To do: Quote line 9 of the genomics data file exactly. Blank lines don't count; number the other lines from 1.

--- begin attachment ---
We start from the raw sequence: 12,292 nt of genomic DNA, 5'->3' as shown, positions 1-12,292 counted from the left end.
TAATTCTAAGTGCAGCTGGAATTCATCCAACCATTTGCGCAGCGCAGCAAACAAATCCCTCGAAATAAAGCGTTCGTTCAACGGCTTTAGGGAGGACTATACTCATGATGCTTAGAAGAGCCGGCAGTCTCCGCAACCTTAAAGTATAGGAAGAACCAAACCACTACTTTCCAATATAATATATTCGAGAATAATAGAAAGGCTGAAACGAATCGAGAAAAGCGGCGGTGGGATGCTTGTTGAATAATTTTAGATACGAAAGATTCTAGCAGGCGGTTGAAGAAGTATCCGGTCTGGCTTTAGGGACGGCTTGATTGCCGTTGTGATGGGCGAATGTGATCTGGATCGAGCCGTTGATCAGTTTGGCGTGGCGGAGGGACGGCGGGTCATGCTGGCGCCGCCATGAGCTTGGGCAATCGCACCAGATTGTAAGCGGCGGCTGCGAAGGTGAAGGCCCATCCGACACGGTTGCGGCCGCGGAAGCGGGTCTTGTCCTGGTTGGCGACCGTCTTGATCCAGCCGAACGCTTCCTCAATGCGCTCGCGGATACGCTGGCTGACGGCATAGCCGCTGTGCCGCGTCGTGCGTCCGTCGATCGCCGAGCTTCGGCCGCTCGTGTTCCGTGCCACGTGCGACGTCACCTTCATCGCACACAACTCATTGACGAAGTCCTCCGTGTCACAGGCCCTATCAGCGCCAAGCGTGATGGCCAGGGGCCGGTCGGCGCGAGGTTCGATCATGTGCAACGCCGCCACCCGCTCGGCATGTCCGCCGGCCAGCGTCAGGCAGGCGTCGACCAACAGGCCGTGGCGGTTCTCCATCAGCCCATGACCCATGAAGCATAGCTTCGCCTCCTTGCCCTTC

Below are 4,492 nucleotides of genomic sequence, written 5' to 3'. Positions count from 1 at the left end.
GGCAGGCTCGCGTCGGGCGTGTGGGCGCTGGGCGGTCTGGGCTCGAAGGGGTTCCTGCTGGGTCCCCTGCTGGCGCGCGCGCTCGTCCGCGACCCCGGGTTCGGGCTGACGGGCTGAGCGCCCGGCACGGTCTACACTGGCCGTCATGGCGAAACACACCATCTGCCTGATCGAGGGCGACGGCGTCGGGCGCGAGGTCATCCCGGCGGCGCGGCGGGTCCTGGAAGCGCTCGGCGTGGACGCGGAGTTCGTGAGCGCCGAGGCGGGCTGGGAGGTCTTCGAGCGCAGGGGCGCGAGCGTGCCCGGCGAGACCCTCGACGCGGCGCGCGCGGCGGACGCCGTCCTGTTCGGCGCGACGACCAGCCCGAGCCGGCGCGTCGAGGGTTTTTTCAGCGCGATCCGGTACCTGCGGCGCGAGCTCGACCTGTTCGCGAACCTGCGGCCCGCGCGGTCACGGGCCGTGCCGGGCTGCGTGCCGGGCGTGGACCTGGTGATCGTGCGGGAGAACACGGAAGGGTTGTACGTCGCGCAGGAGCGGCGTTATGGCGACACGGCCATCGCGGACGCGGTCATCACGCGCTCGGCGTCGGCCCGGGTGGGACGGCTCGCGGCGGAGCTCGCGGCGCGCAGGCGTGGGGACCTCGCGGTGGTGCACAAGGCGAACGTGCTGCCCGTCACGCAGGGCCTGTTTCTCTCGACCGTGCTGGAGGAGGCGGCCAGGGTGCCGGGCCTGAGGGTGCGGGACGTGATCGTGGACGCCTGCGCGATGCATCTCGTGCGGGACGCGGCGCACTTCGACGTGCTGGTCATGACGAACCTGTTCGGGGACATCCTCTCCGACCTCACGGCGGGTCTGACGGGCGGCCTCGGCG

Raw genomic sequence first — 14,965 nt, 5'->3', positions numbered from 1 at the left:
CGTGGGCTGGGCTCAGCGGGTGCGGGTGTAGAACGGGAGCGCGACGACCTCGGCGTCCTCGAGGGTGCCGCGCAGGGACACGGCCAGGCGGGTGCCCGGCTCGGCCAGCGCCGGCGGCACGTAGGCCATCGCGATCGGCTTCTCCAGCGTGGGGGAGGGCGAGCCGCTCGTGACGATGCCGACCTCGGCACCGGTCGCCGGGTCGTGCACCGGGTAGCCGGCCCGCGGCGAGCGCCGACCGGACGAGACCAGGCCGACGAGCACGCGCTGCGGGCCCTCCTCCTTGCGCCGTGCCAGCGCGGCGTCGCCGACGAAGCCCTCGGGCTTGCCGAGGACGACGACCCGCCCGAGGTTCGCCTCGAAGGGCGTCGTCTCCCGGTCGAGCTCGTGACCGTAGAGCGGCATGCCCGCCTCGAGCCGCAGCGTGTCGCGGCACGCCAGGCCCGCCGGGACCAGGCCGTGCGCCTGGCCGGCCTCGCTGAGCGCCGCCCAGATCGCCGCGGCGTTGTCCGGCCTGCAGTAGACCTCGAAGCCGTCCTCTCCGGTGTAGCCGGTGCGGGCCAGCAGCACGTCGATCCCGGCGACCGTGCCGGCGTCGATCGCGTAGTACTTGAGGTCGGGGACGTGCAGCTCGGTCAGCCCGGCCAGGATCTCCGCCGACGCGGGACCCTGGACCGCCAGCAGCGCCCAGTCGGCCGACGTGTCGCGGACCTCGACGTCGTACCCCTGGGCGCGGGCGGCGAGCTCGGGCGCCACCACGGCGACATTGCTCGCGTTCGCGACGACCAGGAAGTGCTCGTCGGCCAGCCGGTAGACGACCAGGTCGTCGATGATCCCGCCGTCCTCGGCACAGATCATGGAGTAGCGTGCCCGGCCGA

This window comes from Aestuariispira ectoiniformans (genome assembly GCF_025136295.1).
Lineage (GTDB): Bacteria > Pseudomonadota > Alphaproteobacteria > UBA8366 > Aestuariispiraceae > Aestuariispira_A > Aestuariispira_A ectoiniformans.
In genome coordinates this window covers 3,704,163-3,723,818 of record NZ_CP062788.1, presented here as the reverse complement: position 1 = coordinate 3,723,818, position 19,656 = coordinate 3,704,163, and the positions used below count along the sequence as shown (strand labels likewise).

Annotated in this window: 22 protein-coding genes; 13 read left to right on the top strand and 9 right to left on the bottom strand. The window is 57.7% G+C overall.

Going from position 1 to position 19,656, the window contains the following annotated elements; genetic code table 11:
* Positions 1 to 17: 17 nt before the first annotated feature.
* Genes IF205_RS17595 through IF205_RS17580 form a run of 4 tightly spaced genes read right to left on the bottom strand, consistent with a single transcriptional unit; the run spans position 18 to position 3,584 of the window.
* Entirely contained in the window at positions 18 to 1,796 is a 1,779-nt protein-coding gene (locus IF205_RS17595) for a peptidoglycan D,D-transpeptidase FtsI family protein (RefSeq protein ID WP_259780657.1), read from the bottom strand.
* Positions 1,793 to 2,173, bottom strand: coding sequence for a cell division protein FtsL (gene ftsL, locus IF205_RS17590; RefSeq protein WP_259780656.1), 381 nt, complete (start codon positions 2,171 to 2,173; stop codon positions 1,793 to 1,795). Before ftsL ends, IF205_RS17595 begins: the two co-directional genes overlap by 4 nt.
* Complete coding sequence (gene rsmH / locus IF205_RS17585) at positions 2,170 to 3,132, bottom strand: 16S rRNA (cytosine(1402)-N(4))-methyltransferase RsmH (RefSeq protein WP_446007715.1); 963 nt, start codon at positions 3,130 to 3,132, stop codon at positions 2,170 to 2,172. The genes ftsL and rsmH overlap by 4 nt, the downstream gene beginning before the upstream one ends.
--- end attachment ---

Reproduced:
In genome coordinates this window covers 3,704,163-3,723,818 of record NZ_CP062788.1, presented here as the reverse complement: position 1 = coordinate 3,723,818, position 19,656 = coordinate 3,704,163, and the positions used below count along the sequence as shown (strand labels likewise).